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Round-Up celebrates Farmers Ending Hunger

Wednesday was Farmers Ending Hunger Day at the Pendleton Round-Up, where the organization received $10,000 in donations.

By GEORGE PLAVEN

EO Media Group

Published on September 14, 2017 9:30AM

Farmers Ending Hunger accepted two $5,000 checks toward the effort on Wednesday at the Pendleton Round-Up.

Kathy Aney/EO Media Group

Farmers Ending Hunger accepted two $5,000 checks toward the effort on Wednesday at the Pendleton Round-Up.

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Fred Ziari, founder of Farmers Ending Hunger, said Wednesday’s partnership with the Pendleton Round-Up was a perfect match.

Kathy Aney/EO Media Group

Fred Ziari, founder of Farmers Ending Hunger, said Wednesday’s partnership with the Pendleton Round-Up was a perfect match.

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John Burt, executive director of Farmers Ending Hunger, hangs a banner Wednesday for Farmers Ending Hunger Day at the organization’s booth inside the Round-Up Grounds.

Kathy Aney/EO Media Group

John Burt, executive director of Farmers Ending Hunger, hangs a banner Wednesday for Farmers Ending Hunger Day at the organization’s booth inside the Round-Up Grounds.

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PENDLETON, Ore. — At its heart, the Pendleton Round-Up — like most rodeos around the West — is an ode to the working class farm and ranch lifestyle, and a celebration of the region’s agricultural roots.

So when the Round-Up Association agreed to a three-year partnership with Farmers Ending Hunger earlier this year, both sides agreed it was a natural fit.

Wednesday marked the first ever Farmers Ending Hunger Day at the Round-Up, raising awareness and support for the organization’s mission of eliminating hunger statewide. The group also received cash donations of $5,000 each from River Point Farms and Northwest Farm Credit Services, which were presented just outside the Round-Up Grounds.

Farmers Ending Hunger was founded in 2006 by Fred Ziari, of Hermiston, upon hearing that Oregon was one of the most food insecure states in the country. According to the Oregon Food Bank, about 644,000 Oregonians do not have access to enough affordable, nutritious food, of which 223,480 are children.

Ziari, who serves as CEO of IRZ Consulting, reached out to colleagues and local farmers to see if they would be interested in pitching in to help solve the problem. Without exception, he said the farming community was on board.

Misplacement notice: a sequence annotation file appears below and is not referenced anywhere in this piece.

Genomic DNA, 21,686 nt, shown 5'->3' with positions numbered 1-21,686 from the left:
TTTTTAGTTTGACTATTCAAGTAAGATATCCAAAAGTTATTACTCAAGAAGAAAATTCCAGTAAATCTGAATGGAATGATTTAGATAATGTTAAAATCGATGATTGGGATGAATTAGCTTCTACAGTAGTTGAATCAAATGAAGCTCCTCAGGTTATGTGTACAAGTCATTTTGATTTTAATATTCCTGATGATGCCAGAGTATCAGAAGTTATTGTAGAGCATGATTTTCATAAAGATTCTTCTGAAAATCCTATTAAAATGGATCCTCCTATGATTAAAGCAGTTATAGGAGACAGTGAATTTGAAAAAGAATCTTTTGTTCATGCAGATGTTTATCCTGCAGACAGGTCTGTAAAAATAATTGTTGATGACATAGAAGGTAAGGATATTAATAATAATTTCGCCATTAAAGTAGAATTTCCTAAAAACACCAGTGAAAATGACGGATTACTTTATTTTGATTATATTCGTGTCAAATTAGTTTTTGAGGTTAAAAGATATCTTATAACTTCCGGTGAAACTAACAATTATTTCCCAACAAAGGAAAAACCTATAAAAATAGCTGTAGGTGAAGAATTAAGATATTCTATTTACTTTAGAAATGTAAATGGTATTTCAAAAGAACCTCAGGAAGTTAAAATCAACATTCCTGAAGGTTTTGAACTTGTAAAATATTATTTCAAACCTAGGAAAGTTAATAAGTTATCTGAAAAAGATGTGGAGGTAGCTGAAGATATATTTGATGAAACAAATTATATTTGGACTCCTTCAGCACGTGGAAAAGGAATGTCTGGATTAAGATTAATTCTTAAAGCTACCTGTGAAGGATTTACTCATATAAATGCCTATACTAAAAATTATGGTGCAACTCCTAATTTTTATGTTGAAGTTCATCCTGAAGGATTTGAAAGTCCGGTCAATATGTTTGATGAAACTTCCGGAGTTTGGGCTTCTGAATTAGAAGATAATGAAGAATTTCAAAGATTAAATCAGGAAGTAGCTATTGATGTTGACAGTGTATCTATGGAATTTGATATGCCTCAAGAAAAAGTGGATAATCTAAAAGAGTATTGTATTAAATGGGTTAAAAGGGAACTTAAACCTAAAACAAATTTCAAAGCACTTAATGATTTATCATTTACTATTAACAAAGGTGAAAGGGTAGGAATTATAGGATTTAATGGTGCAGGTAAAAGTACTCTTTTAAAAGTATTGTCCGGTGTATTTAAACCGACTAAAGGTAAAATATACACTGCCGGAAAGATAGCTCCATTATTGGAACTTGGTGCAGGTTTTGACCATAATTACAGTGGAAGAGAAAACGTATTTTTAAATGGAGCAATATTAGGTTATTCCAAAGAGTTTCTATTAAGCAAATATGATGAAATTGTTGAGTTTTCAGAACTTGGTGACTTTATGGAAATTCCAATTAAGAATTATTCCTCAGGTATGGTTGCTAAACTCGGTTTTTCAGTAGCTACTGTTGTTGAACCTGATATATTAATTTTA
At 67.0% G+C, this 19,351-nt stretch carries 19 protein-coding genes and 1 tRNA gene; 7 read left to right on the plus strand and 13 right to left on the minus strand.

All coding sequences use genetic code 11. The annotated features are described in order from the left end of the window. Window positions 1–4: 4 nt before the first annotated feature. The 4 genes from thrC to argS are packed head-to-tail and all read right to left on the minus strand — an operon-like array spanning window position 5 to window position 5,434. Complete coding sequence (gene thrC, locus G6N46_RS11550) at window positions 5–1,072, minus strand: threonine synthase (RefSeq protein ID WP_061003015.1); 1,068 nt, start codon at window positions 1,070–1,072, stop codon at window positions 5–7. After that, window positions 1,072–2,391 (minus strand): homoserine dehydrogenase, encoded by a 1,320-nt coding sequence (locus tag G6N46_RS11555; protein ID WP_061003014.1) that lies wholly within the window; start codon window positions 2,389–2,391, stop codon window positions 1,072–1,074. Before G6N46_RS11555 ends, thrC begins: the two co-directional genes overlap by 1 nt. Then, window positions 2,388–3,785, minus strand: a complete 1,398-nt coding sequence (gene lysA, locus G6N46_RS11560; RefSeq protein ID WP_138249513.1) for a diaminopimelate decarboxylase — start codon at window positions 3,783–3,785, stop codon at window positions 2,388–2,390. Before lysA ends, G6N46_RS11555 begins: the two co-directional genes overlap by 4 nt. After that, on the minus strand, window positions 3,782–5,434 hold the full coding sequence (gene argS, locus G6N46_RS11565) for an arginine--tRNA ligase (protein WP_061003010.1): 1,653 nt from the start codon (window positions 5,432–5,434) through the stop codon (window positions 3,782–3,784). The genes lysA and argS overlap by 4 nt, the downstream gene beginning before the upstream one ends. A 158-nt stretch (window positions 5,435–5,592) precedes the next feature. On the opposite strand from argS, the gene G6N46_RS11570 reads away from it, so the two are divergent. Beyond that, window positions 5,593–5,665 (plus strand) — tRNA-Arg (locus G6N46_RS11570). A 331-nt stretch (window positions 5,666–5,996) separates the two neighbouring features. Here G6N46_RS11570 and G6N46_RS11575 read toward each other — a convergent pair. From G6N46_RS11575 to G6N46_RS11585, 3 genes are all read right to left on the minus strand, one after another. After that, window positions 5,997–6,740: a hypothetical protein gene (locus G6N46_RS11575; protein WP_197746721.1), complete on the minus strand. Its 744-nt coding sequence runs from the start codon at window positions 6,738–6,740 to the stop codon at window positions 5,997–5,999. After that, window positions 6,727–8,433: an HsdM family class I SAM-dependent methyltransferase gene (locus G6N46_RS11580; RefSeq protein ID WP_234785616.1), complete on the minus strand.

“We shouldn’t have hunger in our state,” Ziari said. “Agriculture is our business, but food is all Oregonians’ business.”

This year alone, Farmers Ending Hunger has been responsible for donating 5 million pounds of ready-to-eat food to the Oregon Food Bank. Roughly 80 percent of those donations comes from Eastern Oregon, where farmers grow more than 200 different types of crops.

Top contributors include Amstad Produce, which gives 30 tons of potatoes every month. River Point Farms, the country’s largest grower and processor of onions, also kicks in 20-30 tons of produce every month. Threemile Canyon Farms contributes 20 beef cows every month, which are processed into hamburger meat.

“All the food is given by the farmers for free,” Ziari said. “This is what you buy at Safeway and grocery stores. It’s the same quality.”

What is not free is the packaging and transportation to ship that food to food banks across the state. That’s where Wednesday’s cash donations come in handy. Members of the public can also sign up to “adopt an acre” to help cover those costs.

Bob Hale, president of River Point Farms in Hermiston, said the company has contributed to Farmers Ending Hunger since the very beginning.

“I think it’s in the spirit of agriculture in general,” Hale said. “We want to make sure everybody gets to eat equally. We think it’s all part of the process, to feed people. It isn’t just business. It’s a way of life.”

The partnership with the Round-Up was finalized in May during the annual Portland Rose Festival. Rodeo royalty joined with Farmers Ending Hunger to help pack food boxes at the Oregon Food Bank, which are then distributed among a network of 21 regional food banks and 970 partner agencies, including CAPECO in Umatilla, Morrow, Gilliam and Wheeler counties.

John Burt, executive director of Farmers Ending Hunger, said the Round-Up started as an agricultural event, and the partnership between the two groups only seemed natural.

“To recognize the bounty of this area at harvest time makes sense,” Burt said.

Burt made no secret of his excitement for the partnership as he unfurled the large “Farmers Ending Hunger Day” banner, describing it as a huge milestone for his organization. He hopes to see it evolve into an annual celebration;.

“To be sought out and asked by the Round-Up, that is just huge,” Burt said. “To me personally, that means we’ve arrived.”

To learn more about Farmers Ending Hunger or to make a contribution, visit www.farmersendinghunger.com.





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